Primary care physicians are often the first line of defense in catching the earliest signs and symptoms in cancer patients. Eunice Wang, MD, Chief of the Leukemia Service at Roswell Park Comprehensive Cancer Center, offers guidance on what red flags may indicate a hematologic cancer in your patients to help you identify these complex and often difficult-to-treat cancers as early as possible.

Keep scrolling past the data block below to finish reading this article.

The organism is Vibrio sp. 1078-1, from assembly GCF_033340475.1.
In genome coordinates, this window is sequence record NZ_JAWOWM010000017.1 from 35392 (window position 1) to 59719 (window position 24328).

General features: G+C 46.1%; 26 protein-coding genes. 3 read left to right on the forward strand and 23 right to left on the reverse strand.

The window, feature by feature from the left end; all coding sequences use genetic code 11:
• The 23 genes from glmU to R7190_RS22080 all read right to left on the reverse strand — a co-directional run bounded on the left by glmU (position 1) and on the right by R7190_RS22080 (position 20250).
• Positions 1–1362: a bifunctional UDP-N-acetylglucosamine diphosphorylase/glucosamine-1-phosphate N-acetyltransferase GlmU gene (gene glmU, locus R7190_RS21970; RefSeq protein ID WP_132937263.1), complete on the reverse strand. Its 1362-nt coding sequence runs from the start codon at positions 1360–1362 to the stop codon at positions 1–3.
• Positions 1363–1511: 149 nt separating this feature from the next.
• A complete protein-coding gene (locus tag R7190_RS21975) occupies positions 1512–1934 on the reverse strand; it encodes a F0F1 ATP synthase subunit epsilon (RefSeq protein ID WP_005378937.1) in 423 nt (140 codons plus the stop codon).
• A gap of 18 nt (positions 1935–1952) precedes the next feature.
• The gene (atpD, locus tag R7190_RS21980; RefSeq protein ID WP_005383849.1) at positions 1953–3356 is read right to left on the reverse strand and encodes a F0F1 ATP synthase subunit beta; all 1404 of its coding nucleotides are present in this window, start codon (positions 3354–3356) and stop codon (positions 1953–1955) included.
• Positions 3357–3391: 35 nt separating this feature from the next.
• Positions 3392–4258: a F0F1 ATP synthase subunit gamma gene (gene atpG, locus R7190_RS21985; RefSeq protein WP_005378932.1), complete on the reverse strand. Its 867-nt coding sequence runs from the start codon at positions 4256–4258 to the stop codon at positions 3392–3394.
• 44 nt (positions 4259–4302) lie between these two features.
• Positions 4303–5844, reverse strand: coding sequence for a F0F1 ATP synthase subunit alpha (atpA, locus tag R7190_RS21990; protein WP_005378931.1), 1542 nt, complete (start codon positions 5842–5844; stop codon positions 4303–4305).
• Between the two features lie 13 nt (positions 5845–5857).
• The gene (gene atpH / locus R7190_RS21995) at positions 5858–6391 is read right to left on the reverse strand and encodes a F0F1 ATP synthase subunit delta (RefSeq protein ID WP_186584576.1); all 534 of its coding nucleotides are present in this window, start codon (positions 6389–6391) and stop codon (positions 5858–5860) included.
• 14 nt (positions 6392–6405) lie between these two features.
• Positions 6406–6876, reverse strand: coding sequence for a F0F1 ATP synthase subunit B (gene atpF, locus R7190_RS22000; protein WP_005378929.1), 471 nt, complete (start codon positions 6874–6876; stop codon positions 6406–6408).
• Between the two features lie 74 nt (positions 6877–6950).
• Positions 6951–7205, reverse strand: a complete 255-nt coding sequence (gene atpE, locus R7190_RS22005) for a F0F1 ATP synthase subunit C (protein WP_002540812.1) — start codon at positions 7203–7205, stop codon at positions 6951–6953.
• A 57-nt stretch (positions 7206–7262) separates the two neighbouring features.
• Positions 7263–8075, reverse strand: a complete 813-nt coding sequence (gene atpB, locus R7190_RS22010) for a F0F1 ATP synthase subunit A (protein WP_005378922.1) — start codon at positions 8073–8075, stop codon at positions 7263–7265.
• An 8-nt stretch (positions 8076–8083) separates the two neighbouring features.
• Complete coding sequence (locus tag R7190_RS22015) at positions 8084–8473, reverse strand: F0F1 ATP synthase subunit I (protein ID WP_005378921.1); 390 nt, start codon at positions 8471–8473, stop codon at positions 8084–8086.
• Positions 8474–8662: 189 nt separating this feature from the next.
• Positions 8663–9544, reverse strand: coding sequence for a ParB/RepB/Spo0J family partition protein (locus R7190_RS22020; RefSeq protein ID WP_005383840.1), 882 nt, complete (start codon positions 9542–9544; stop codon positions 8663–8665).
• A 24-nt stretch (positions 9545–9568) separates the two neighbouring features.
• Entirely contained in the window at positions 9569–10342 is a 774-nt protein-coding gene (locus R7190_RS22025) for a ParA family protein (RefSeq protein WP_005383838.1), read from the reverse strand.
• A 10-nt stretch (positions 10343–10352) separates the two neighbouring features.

How does one make a diagnosis of human biologic cancer in a primary care patient? My name is Dr Yunus Wang, chief of the leukemia service at Roswell Park Comprehensive Cancer Center in Buffalo, New York So what are some warning signs of a potential human logic malignancy in a patient that you're seeing in your primary practice? First of all, it's important to recognize that many patients with Huma to logic malignancies will present with signs and symptoms related to compromise of their human logic system. This often entails leading in patients with low platelets, signs of cardiovascular compromise in patients with severe anemia and even increased infections in patients with a compromised immune system. Work up of such patients often involves physical examination. For patients may have evidence of anemia, pallor, weakness, hypotension north of Stasis. They may also have evidence of petechiae or bruising frequent purpura any signs of unusual bleeding in areas with very little history of prior trauma. In addition, we often see patients that have frequent infections occurring more than two or three or four times a year and often requiring one or more rounds of antibiotics with no improvement. How do we make the diagnosis of human urologic malignancies. Often that starts with a complete blood cell count. Patients will present with unusually high or an unusually low blood cell counts. One area of concern is if the white blood cell count is more than 30 or 50,000, since it's unlikely that causes such as infection or reactive sources will result in a white blood cell count usually greater than 20 or 30,000 at the time of presentation. We also become concerned when the platelet count is under 100,000 or over five or 600,000, suggesting that there may be some bone marrow or primary human to logic diagnosis. Anemia is perhaps the most common presentation that we see on lab work with patients with human logic malignancies, and this needs to be investigated if the anemia is severe, less than five or six or seven persistent I e. Does not improve with transfusion or iron supplementation or is associated with counts that are abnormal. In the other lineages, E patients that have anemia as well as thrombosis, leukemia and leukemia should be referred for further evaluation, in particular, patients that have Pan said a pina or decreased of two or three lineages should be referred for human geologic consultation and likely bone marrow evaluation. Ailments that affect the hematopoietic stem cell will result in pan suppression of all of the blood counts. So it is important to have that referral placed for potential future evaluation. Physical exam findings may include enlarge lymph nodes in addition to an enlarged liver and spleen. These cancers can be picked up both early and late, so referral for further evaluation of a patient with an abnormal human to logic exam, Huma geologic history or an abnormal CBC is recommended for those in the community. So recent evidence has demonstrated that human logic cancers much like ovarian and breast cancers, can occur in families. We have noticed that individuals under the age of 40 which present with primary Hema to logic malignancies, may have an inherited predisposition or increased risk in cancer occurring either in the same patient or in two or more immediate family members. For that reason, it is important to consider human logic cancers as well as solid tumors when evaluating patients for genetic predisposition cancer syndromes. Here at Roswell Park, we have the ability to perform not only benign Huma to logic but malignant hematology consultations for any patients that you are concerned about, the abnormal blood work, abnormal labs or signs and symptoms.